TripAdvisor turned 15 last week – a milestone marked in the press by a slew of articles discussing the influence of review sites. One such piece in The Independent claimed that TripAdvisor’s greatest impact was to help small hotels that provide a high quality product to build a reputation that allows them to compete successfully against the marketing budgets of larger rivals.

To check out this idea, got in touch with Mark, the Australian owner of Villa Nozawa – a small hotel which has attracted great reviews on TripAdvisor and become very successful. Villa Nozawa is a 14 room hotel in the ski resort of Nozawa Onsen, Nagano, Japan. It is ranked No.1 in the area by TripAdvisor, while budget sister property, Lodge Nagano, comes in second.

Most of Mark’s guests are independent travelers, many from Australia, who want a convenient base for their skiing holiday. The hotel website therefore provides lots of details about the ski resort, snow conditions and the village and surrounding area too, which is a great idea because people searching for information about the ski resort are highly likely to find themselves directed to the hotel’s own site.

The site also emphasizes friendly service. All the staff are introduced with a photo and biography, so you quickly feel that you’ll be well looked after. As Mark explains, “we have a great team working with us and that makes the difference – guys who’ve been with us for years and know Nozawa very well – they can sort out anything you need pretty quick.”

Also displayed on the site is a TripAdvisor Certificate of Excellence, along with the invitation to “check us out on TripAdvisor.” This is the chance for potential guests to see if the independent reviews back up the first impressions – to see if the hotel can actually ‘walk the talk’. Reviews only go back to 2008, but since then there have been 84. Of these, 78 are ‘Excellent’ and 6 are ‘Very Good’. Persuasive evidence indeed, but how is it achieved?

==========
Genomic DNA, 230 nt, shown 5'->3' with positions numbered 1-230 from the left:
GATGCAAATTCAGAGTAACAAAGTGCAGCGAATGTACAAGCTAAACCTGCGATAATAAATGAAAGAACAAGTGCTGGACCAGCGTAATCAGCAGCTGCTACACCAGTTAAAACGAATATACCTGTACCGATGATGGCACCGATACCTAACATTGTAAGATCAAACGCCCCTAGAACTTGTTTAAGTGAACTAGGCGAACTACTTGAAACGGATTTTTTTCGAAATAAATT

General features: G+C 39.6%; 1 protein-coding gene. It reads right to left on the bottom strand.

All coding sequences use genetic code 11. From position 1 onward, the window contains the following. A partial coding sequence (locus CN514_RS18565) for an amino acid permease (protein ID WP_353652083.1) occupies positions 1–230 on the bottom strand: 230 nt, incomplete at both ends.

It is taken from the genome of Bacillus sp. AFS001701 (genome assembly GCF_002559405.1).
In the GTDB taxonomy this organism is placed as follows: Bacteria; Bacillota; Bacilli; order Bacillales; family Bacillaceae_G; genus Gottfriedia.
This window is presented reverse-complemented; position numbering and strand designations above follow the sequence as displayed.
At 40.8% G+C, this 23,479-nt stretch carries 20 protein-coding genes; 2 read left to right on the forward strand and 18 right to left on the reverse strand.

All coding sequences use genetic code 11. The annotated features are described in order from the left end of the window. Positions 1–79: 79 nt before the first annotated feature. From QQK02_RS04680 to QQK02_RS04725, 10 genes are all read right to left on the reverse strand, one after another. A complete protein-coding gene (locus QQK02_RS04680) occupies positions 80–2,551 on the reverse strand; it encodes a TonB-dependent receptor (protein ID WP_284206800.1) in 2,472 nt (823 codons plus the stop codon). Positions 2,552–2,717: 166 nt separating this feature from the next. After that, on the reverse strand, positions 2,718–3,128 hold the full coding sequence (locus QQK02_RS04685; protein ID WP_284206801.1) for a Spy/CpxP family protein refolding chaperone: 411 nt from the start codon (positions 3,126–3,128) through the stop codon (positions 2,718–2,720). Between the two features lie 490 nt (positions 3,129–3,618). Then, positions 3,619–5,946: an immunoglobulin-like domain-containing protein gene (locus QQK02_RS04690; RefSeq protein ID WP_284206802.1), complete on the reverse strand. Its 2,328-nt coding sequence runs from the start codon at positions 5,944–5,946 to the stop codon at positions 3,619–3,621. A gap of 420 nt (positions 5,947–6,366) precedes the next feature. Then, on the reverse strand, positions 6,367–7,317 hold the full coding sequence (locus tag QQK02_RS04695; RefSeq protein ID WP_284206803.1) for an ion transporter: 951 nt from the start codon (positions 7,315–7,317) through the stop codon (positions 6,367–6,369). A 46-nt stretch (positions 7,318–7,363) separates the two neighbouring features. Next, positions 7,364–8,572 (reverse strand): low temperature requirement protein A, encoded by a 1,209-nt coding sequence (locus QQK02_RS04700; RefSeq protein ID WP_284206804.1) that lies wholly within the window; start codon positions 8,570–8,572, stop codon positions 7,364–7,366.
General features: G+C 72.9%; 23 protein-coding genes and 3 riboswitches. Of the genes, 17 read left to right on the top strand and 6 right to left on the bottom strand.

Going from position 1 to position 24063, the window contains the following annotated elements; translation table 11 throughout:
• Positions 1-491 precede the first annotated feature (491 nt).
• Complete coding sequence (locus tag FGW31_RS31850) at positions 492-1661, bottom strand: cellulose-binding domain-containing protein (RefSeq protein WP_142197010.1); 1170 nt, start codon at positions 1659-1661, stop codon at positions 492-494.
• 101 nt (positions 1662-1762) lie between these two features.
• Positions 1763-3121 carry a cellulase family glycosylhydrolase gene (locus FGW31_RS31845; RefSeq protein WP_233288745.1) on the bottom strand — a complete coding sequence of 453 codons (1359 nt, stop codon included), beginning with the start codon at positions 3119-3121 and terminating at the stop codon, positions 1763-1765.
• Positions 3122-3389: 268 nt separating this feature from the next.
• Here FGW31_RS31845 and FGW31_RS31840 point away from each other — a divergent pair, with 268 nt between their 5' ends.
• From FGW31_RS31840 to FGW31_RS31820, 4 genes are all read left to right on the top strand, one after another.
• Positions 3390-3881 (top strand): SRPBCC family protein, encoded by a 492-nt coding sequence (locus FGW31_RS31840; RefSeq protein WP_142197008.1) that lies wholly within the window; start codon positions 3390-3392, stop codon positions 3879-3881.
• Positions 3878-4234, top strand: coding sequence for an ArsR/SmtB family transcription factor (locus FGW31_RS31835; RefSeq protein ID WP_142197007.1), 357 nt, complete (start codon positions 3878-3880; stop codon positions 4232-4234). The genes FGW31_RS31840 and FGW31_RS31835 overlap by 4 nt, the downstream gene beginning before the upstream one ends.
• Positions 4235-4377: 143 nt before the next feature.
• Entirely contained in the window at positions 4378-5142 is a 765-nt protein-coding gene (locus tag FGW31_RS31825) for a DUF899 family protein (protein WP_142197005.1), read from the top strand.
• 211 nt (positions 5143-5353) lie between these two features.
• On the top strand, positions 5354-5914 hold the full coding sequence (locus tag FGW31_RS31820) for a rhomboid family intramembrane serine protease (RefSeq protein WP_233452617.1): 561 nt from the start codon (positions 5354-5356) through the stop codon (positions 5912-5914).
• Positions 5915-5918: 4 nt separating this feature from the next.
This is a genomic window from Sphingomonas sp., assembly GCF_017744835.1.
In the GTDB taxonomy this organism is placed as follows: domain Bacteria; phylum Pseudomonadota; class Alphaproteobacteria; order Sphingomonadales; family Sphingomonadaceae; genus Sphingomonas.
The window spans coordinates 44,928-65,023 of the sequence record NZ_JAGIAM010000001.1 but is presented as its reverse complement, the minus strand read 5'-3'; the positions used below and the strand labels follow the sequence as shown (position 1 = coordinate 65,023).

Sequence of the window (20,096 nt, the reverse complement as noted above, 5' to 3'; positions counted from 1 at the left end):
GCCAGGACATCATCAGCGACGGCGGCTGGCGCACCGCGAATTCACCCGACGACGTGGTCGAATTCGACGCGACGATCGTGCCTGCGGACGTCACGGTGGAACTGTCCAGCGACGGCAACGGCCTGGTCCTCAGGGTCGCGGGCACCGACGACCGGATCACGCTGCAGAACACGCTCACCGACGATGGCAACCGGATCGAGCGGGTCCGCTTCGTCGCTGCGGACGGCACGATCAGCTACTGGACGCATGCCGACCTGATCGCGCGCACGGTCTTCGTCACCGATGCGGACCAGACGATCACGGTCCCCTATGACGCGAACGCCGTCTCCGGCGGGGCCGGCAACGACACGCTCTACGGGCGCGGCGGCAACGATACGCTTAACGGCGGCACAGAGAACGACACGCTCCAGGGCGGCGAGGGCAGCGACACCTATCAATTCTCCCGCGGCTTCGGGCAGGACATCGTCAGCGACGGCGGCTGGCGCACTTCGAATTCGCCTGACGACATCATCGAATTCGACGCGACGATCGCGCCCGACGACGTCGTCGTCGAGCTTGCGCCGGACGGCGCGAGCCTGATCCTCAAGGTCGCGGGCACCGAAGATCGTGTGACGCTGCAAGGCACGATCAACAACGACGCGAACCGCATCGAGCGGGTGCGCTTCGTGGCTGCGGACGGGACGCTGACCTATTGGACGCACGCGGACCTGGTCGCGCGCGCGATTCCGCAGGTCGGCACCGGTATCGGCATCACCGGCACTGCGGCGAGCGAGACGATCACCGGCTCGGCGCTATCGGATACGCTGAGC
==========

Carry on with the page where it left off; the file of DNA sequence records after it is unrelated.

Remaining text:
The first step is to know your customers inside out, so you can meet their needs and solve their problems. Villa Nozawa has a big advantage here, because most of the guests are Mark’s fellow Australians, who also want a taste of Japanese culture. That’s a market with a high degree of homogeneity, so Mark has a very good idea what they want and how to keep them satisfied. The friendly service then generates a personal affinity that inspires these contented customers to post great reviews.

Setting clear expectations is also vital. For example, Villa Nozawa is consistently rated ‘Excellent’ while relying on the provision of shared bathrooms. That’s not 5-star excellent – but if customers know exactly what to expect, and the shared bathroom turns out to be clean and spacious with all the amenities, it won’t draw negative comments.

Another feature of TripAdvisor is that owners have the right of reply to all reviews, and Mark makes a point of thanking every reviewer for their comments, while also adding one or two of his own words about what makes the hotel, its staff, and Nozawa special. In this regard, TripAdvisor is a perfect platform to reinforce the brand, or, if you prefer, to interact with guests in a human fashion. This is something that’s hard for bigger hotels to get right. As Mark points out, “many of our customers have stayed with us five or more times, so they become good friends and great guests.” This is evident in Mark’s replies. In contrast, the big hotel chains struggle to achieve that level of personalization, often copying and pasting a stilted, standard response that just doesn’t quite work.

Villa Nozawa is testament to the fact that TripAdvisor can give small hotels a competitive advantage. Mark acknowledges as much, saying that while word-of-mouth is his biggest source of bookings, TripAdvisor isn’t far behind. “TripAdvisor definitely helped our business, especially in the early years,” he said. “I think people trust what others say about a place, so we’re very grateful to everyone who left such positive feedback and encouraged us to grow the business.”.